How Industry Analysts Shape the Digital Future
We explore how Gartner Inc emerged as the leading provider of a new kind of expert: ‘industry analyst’ . Analysts attempt to spot new technological trends. We examine the circuit of promissory work through which their knowledge is accumulated, turned into outputs and validated and consumed.
Industry analysts are in the business of shaping the technological and economic future. They attempt to 'predict' what will become the next big thing; to spot new emerging trends and paradigms; to decide which hi-tech products will win out over others and to figure out which technology vendors can deliver on their promises.
In just a few short years, they have developed a surprising degree of authority over technological innovation. Yet we know very little, if anything about them. This paper seeks to explain how this was achieved and on what this authority rests. Who are the experts who increasingly command the attention of vendor and user communities? What is the nature of this new form of technical and business knowledge?
We also enquire into why many social scientists have ignored the proliferation of these new forms of management and technical expertise. In some cases scholars have 'deflated' this kind of business acumen, portraying it as arbitrary knowledge whose methods and content do not deserve enquiry. The valuable exception here has been the path-breaking work on the 'performativity' of economic, financial or accounting knowledge. Drawing upon recent performativity arguments, the paper argues the case for a Sociology of Business Knowledge.
Entangled Biographies: An Ecology of AIDS Infrastructures
Explores the 'entangled biographies' of several long-term scientific organizations that have been supporting HIV/AIDS investigations, with a focus the emergence of a shared 'ecology of infrastructures'. Themes include standardization, inclusion & exclusion, and historical epistemology and ontology.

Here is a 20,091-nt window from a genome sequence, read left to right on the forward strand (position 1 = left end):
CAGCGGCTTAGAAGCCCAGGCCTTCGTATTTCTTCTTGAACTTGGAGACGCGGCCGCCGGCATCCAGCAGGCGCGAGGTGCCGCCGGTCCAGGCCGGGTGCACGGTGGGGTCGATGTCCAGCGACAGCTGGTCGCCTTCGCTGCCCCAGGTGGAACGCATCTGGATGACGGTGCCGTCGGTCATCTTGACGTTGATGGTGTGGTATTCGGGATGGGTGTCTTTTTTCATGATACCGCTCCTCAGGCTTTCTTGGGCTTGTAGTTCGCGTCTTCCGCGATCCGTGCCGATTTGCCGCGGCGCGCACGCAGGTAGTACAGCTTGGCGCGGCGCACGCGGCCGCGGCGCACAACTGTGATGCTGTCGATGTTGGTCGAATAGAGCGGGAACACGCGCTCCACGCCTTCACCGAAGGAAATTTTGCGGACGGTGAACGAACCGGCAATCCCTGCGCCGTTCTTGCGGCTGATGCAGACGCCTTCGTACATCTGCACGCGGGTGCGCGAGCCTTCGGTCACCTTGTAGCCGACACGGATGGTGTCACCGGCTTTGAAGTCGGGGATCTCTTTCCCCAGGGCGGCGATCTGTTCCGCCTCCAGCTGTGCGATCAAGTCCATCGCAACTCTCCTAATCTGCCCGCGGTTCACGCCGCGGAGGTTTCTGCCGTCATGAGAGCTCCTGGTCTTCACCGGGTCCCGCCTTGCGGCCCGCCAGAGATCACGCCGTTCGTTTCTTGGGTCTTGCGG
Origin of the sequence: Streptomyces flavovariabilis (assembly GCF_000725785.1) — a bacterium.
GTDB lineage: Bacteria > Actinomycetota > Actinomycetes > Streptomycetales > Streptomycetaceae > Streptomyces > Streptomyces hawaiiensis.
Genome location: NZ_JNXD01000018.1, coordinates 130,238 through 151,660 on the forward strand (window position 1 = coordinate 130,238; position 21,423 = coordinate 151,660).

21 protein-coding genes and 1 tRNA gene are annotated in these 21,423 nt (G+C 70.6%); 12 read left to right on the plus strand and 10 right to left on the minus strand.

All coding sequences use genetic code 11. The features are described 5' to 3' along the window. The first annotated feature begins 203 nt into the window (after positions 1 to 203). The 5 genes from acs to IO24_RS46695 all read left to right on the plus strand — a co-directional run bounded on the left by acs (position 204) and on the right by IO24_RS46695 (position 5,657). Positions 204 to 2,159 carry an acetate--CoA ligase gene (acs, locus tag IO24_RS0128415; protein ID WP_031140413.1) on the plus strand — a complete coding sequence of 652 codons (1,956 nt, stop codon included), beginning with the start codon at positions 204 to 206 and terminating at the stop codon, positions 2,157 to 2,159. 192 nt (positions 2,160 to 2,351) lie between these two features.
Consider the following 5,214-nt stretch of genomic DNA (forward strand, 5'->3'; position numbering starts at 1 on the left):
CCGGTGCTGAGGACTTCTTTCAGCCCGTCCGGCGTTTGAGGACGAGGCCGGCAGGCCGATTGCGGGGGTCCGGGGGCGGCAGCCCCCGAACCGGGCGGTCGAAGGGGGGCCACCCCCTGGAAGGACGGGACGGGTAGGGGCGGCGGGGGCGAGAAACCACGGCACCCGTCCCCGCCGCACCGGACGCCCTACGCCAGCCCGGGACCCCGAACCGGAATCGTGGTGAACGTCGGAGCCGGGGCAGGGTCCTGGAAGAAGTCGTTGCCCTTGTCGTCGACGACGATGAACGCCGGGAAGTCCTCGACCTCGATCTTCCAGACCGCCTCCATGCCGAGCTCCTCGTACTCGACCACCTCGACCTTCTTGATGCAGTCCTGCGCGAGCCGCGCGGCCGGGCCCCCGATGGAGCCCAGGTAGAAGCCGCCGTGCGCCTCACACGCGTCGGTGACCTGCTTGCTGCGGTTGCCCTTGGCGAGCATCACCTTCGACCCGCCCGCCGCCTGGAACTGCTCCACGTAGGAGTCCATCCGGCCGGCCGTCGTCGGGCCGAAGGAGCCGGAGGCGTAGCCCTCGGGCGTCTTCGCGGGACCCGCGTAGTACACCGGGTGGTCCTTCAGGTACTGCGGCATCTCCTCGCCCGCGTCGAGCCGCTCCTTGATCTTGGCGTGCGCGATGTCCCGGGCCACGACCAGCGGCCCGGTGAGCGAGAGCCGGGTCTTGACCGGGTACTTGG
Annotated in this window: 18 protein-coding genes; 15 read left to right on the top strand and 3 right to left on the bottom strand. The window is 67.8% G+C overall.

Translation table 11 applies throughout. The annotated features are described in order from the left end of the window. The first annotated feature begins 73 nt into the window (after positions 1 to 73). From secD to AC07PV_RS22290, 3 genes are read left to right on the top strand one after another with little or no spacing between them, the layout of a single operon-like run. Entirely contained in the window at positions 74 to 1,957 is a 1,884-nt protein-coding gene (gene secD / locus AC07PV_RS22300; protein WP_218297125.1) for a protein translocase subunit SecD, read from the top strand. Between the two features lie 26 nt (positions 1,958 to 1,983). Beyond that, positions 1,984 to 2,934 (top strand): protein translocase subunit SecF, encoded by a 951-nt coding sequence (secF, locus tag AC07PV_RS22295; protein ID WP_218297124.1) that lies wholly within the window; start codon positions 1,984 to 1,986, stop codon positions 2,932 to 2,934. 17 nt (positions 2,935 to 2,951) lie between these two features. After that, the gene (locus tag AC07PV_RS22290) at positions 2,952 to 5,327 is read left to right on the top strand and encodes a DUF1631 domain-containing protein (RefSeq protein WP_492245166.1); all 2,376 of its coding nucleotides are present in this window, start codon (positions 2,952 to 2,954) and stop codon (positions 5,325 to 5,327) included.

In taking a large-scale and long-term view of an infrastructure, we must also acknowledge that the endeavor will travel in tandem with other long-term infrastructures. This presentation tracks an ecology of infrastructures formed by several AIDS cohort studies, each focusing on a particular constituency: men, gay and bisexual men, women, intravenous drug users, and so on. Each is a distinct study, with its own objects of research, protocols, procedures and localized sites of investigation. But, over time, they have influenced each other in various ways e.g., sharing research objects and investigators, inspiring organizational structures, or shaping common standardization regimes. Together these form an ecology of entangled biographies, both discrete and interdependent, and collectively shaping what we can and cannot know in the domain of HIV disease.
Historiography Unbound: Paul Ricoeur and the Biographic Turn
A biographic turn has recently taken place in the STS. Paul Ricoeur's phenomenology of historiography can be a unifying theoretical framework, in this respect, by tackling both stability and change in sociotechnical systems, and account for the plurality of narrative biases among researchers.
There has been recently a turn in STS towards the biographies of artefacts and practices. It arose out of discontent with the excessively localized and overly situated studies of technologies and practices. Most of the current research in this area suffers from a rather fragmented overall research focus as well as from an eloquent absence of a unifying theoretical framework. The biographic turn attempts to bring to light the life cycles of artefacts and practices, hardly observed on a local and situated level of enquiry, by strategic ethnography, that is, by designing multi-site and longitudinal studies.